Of course, we have the general differences in RPGs where some characters wield swords while others cast magic; some have better defenses while others are more well-suited for attacking; some are close combatants while others use ranged weapons like bows. That's all fine and all. Your party members aren't constant though, sometimes one or two, or maybe all of them are unavailable either because they were defeated in battle or the story unfolded in such a way that the group and said characters parted ways, either temporarily or for good. The player has to deal with that.
Knowing what each character is capable of as well as the type of enemy you're about to face off is important. Not so much for monsters in the wild but bosses and semi-bosses can be quite tricky if you're not prepared. The battle system has great depth, though players unwilling to go deep in its learning curve will do just fine. You can execute complex combos for insane number of hits, but since you highly depend on other CPU-controlled characters to do it things can easily go wrong. Still, most of the time you can simply go ahead and slash your enemy relentlessly for a win. In tougher enemies items will give a hand.
As I mentioned the TP—which stands for Technical Points, or magic points if you will—it's worth mentioning that there's quite a selection of special attacks to perform in-battle. Newer attacks are unlocked by using the ones you already have and leveling up; sometimes as you use two specials they mix together to form a combined double special attack. Special attacks are called Art in the game. There are Base Artes and Arcane Artes. The former is simpler and generally linked after the initial combo, for then unleash the final arcane Art. The pattern is pretty grindy. Smash buttons for initial combo, use a base Art, use an arcane Art. It wields pretty good results.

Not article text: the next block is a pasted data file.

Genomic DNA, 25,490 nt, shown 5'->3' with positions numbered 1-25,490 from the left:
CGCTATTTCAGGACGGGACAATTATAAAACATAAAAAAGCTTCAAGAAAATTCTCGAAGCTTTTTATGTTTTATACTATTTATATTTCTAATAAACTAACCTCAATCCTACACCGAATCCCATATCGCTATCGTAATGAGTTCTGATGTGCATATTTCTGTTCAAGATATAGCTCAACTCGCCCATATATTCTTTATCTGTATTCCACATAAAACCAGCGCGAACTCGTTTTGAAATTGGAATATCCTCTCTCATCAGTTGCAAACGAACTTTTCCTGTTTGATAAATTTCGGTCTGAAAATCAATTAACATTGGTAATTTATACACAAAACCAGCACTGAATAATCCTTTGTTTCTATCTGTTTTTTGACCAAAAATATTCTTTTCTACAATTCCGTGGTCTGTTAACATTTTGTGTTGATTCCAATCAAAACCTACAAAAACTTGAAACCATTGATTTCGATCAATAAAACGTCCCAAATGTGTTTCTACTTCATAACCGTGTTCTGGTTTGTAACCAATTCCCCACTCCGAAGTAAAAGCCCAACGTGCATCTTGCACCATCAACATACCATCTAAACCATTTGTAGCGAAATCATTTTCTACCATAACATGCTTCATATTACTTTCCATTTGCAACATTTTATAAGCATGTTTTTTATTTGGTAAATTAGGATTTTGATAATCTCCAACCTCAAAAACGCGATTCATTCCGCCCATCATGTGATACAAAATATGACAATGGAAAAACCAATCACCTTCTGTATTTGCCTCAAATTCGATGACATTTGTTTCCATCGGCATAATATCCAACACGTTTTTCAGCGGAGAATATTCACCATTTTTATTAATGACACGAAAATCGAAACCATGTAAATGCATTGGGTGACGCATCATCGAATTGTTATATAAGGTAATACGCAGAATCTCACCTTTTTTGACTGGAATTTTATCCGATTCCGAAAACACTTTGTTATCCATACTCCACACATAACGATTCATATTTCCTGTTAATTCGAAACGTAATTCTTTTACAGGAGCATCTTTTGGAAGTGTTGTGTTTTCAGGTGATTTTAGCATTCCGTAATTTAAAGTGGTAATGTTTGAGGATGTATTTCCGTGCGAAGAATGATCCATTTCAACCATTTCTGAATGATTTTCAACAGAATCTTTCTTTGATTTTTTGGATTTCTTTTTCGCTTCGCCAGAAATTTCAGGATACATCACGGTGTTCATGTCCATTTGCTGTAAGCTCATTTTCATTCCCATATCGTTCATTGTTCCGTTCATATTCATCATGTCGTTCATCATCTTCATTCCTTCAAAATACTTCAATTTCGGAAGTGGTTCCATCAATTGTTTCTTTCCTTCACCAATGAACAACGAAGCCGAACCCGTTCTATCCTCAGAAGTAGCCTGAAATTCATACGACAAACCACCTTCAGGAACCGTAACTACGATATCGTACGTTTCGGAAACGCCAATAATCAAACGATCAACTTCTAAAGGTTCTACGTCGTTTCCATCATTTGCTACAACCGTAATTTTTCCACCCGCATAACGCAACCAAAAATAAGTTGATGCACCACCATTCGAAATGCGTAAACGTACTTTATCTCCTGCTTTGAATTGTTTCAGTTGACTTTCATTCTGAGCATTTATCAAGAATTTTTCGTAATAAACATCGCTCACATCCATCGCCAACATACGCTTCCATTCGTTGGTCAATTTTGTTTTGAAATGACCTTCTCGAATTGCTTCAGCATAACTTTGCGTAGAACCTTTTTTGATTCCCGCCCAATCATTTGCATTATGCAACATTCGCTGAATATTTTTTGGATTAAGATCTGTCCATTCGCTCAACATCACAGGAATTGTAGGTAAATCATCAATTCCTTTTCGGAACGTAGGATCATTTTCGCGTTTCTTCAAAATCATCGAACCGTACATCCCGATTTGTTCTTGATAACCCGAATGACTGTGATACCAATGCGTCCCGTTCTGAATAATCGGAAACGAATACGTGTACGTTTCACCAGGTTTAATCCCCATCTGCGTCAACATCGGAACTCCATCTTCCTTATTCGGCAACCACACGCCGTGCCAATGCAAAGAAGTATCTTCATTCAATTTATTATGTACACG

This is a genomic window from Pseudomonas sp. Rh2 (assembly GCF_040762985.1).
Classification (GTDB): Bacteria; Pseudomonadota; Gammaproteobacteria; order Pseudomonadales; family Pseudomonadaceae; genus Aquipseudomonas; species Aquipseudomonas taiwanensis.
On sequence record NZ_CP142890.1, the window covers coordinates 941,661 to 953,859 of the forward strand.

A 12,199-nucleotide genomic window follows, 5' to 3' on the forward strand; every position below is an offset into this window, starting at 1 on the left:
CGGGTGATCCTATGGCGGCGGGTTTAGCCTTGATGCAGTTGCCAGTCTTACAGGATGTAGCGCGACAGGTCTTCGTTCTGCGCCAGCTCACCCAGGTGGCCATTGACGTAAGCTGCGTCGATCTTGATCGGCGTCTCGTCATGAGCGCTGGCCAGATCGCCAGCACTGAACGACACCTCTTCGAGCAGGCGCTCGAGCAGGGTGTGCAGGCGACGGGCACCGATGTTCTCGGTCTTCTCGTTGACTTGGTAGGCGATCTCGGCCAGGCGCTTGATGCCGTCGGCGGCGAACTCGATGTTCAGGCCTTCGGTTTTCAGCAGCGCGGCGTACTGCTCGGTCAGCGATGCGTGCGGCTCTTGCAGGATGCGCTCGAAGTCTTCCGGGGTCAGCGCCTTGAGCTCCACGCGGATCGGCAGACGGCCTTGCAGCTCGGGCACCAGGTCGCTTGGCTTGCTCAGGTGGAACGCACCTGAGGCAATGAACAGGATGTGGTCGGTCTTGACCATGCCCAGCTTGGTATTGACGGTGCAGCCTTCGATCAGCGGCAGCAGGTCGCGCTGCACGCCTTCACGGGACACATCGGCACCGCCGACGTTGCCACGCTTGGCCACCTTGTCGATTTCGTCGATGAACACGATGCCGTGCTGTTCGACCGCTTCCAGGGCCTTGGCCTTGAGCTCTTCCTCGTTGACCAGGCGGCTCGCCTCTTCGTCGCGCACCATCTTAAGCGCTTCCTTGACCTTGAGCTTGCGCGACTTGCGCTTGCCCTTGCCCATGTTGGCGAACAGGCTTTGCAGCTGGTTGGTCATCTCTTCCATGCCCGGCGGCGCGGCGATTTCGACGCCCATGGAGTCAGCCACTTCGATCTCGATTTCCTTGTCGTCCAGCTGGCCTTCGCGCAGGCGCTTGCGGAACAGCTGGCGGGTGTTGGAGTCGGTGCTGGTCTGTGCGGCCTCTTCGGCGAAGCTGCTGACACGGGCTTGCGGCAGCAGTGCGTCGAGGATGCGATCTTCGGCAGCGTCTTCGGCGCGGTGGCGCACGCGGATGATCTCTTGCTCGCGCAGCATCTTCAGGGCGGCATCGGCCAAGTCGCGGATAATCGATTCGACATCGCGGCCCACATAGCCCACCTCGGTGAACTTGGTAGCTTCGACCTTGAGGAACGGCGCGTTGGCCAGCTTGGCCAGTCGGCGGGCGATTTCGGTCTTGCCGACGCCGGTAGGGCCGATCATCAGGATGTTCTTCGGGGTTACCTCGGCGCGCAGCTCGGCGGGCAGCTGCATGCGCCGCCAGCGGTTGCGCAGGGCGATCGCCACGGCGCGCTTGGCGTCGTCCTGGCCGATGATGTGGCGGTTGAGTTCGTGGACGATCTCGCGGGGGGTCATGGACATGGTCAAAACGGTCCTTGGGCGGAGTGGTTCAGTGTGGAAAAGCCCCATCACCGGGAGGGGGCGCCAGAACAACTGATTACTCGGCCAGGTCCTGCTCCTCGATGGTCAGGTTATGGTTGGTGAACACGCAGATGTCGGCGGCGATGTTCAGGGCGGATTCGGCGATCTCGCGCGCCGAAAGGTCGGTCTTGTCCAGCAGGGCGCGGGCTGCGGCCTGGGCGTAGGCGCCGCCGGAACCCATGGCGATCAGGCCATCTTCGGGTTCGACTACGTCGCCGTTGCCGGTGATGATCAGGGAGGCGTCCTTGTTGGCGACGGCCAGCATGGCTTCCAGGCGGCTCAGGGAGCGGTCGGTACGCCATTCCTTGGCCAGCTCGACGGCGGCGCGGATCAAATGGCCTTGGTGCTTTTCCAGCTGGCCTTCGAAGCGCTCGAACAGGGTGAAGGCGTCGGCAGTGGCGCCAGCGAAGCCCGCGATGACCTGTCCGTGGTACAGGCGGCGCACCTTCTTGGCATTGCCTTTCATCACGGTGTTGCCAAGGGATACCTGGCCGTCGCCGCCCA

There's much more to it but sometimes it feels like luck plays a way too major role in all this. The magical circles for example, every time an elemental art is used—water, fire, wind, earth, light, dark—a white circle is created on the ground where it hit, if the same element is used frequently in the area the circle will become the color of the element enhancing any Art that matches the element of the circle; a different number of casts are needed depending on the special attack. This easier said than done. Moving around the battlefield is cumbersome and can prove to be quite difficult in the heat of battle, it's rare for the circle to become colored—especially at the beginning of the adventure—, knowing and having an Art to match the circle adds to the difficulty. Most non-hardcore players will see enhancements born from sheer luck, I'm afraid.
Still, one can't say the system doesn't have a simple yet functional method of working, while still giving players opportunities to go beyond and add complex strategies. In the original Playstation 2 release you could play multiplayer during battles, playing with other people makes a lot more sense when it comes to this kind of strategy. I'm not saying the computer gets in your way when it comes to battle, most of the time it simply keeps you alive by casting healing spells, but you can't count on it to follow what you have in mind, even after meddling with the built-in strategy features.
There are three sets of player control; manual, semi-auto and auto. Auto lets the CPU control your character, handy when you're tired of battling lesser enemies. The manual won't have anything to do with what you make your character perform on-screen, you have full control. In semi-auto every time you perform an attack, and you have complete control of what you want to do, the machine will automatically go after the enemy you have aimed guaranteeing the attack to reach the target.